Talking about the disappearance of one of Nour’s uncles was nearly impossible in her home, where terms like “Hama massacre” and “the eighties events” were forbidden. This is because the older family members who witnessed public executions and brutal shelling that destroyed the city in a matter of days, during which raids and mutilations of the living and the dead took place, did not allow discussions involving any of those words. The younger generation’s information was limited to eavesdropping on the family’s whispered conversations.

Before the massacre

Disturbances in the city of Hama date back to 1964, just a year after the military coup that was referred to as the separation from the United Arab Republic.

A protest movement that started from the high schools to the religious sector in the city began in the 1960s, calling for jihad against the ruling party. The response came from the then president of the Revolutionary Council, Amin al-Hafiz, who shelled the Sultan Mosque, violating one of the most sacred places.

The unrest in the city continued with rises and falls, and was dealt with through security measures such as detentions and the disappearance of detainees, sometimes leading to death, and with military campaigns that began in 1964.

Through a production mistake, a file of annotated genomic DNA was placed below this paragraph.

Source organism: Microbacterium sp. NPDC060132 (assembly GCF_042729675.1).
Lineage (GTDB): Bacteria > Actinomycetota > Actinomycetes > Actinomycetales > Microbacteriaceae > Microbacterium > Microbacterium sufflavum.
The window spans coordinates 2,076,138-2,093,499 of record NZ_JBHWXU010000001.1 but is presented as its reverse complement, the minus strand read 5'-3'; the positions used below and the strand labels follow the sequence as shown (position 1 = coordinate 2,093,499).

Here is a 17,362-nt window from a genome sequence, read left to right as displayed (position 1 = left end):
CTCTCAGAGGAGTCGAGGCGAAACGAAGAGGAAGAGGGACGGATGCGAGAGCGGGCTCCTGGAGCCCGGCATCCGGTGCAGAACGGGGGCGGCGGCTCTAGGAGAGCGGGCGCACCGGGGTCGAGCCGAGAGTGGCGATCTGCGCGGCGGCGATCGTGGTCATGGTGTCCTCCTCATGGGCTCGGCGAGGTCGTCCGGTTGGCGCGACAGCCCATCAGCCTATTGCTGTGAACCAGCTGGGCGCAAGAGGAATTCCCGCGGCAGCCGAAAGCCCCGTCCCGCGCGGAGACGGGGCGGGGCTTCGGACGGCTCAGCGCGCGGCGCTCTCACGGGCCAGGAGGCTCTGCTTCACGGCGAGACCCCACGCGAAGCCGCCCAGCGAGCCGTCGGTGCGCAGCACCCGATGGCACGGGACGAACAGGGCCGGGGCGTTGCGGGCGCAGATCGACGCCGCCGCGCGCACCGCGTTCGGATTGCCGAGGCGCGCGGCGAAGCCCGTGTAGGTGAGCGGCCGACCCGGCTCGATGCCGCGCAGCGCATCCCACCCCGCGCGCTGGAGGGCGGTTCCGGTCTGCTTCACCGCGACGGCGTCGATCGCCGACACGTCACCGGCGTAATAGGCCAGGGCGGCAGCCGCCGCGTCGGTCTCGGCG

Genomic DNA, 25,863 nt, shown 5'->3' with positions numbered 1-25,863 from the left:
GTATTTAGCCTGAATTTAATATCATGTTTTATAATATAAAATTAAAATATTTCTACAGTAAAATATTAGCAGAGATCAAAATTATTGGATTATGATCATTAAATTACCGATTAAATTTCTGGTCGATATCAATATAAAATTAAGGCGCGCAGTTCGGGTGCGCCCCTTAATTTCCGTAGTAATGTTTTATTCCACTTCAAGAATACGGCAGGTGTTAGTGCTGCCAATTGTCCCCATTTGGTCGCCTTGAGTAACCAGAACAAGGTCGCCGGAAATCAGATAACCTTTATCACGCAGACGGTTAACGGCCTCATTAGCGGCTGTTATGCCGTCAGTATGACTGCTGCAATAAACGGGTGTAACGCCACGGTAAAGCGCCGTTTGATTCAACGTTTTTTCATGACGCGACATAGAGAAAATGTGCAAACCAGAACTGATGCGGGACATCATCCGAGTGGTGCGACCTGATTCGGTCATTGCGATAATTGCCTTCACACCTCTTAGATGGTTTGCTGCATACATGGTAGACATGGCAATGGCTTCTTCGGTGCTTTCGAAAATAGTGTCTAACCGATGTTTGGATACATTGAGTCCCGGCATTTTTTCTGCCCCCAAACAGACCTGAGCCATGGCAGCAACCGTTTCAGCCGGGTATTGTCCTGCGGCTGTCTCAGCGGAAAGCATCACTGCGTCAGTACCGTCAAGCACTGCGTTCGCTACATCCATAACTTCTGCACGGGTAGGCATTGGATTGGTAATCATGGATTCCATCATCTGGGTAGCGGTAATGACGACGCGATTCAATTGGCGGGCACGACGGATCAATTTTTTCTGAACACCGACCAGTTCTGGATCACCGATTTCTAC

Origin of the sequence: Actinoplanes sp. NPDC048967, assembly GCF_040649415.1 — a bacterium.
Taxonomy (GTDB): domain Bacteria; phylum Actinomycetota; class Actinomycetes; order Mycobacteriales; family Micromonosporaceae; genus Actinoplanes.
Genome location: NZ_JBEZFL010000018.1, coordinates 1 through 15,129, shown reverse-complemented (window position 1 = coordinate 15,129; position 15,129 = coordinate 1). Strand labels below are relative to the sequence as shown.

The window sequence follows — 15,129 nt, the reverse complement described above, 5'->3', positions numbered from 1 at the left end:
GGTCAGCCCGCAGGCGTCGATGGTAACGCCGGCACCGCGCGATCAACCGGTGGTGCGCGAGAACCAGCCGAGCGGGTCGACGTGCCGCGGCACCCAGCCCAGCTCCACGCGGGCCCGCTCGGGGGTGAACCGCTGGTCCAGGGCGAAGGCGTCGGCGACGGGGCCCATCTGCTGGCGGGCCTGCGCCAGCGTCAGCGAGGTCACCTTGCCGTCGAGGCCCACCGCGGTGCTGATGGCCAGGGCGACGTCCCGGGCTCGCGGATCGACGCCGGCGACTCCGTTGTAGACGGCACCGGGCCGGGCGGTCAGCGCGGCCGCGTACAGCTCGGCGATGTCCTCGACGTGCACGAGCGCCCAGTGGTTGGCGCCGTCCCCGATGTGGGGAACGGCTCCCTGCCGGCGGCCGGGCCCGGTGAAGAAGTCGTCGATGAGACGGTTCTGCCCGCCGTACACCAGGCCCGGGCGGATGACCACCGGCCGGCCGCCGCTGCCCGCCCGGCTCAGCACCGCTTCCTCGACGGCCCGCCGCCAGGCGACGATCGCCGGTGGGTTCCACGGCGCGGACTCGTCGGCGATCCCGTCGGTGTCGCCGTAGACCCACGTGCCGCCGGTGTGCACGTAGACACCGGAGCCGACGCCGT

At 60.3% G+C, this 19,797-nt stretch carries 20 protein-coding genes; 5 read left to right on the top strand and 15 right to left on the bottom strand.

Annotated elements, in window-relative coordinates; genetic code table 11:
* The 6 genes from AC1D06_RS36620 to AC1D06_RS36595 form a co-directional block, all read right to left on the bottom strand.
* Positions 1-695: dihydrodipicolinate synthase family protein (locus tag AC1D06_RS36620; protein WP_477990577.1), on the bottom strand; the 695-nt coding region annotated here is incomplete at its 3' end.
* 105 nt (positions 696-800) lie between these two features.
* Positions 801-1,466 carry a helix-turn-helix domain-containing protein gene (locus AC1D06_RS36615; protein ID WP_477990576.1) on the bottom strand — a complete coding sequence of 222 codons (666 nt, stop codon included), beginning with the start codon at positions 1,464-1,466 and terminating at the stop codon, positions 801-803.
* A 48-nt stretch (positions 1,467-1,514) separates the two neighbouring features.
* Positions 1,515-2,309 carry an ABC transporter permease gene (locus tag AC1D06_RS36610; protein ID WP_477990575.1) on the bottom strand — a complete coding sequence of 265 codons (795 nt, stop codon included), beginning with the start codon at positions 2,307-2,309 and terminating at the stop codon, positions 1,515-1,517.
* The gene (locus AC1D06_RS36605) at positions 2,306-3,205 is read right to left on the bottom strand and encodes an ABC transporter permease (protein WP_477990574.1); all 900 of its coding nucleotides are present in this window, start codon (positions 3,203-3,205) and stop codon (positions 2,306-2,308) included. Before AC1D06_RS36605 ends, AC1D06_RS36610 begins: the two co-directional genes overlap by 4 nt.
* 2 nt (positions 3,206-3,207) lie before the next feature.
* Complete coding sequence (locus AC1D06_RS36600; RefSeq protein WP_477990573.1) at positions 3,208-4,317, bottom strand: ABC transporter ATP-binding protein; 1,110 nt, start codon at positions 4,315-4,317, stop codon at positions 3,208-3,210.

Marwan Hadid, a Syrian religious figure from the city of Hama, founded an independent jihadist militant organization separate from the Muslim Brotherhood and Islamic groups in Syria under the name “the Fighting Vanguard.”

The internal publications of the organization were issued under this name until 1979, when the then-leader of the organization, Abdul Sattar al-Zaim, decided to change the name to “the Fighting Vanguard of the Muslim Brotherhood” for several considerations.

According to an analytical article published by the Malcolm Kerr Carnegie Middle East Center titled “The Syrian Brotherhood’s Armed Struggle,” the article discusses the adoption of armed struggle against the regime by the Muslim Brotherhood group.

Hadid’s efforts throughout the 1960s and early 1970s led to the growth of a group of radical extremists who wanted to push the Muslim Brotherhood into an open confrontation with the regime.

After Hadid’s arrest and death in prison in 1976, the cells he managed to train and distribute across Syria vowed to avenge his killing, starting a campaign to assassinate many top security and political figures in the regime.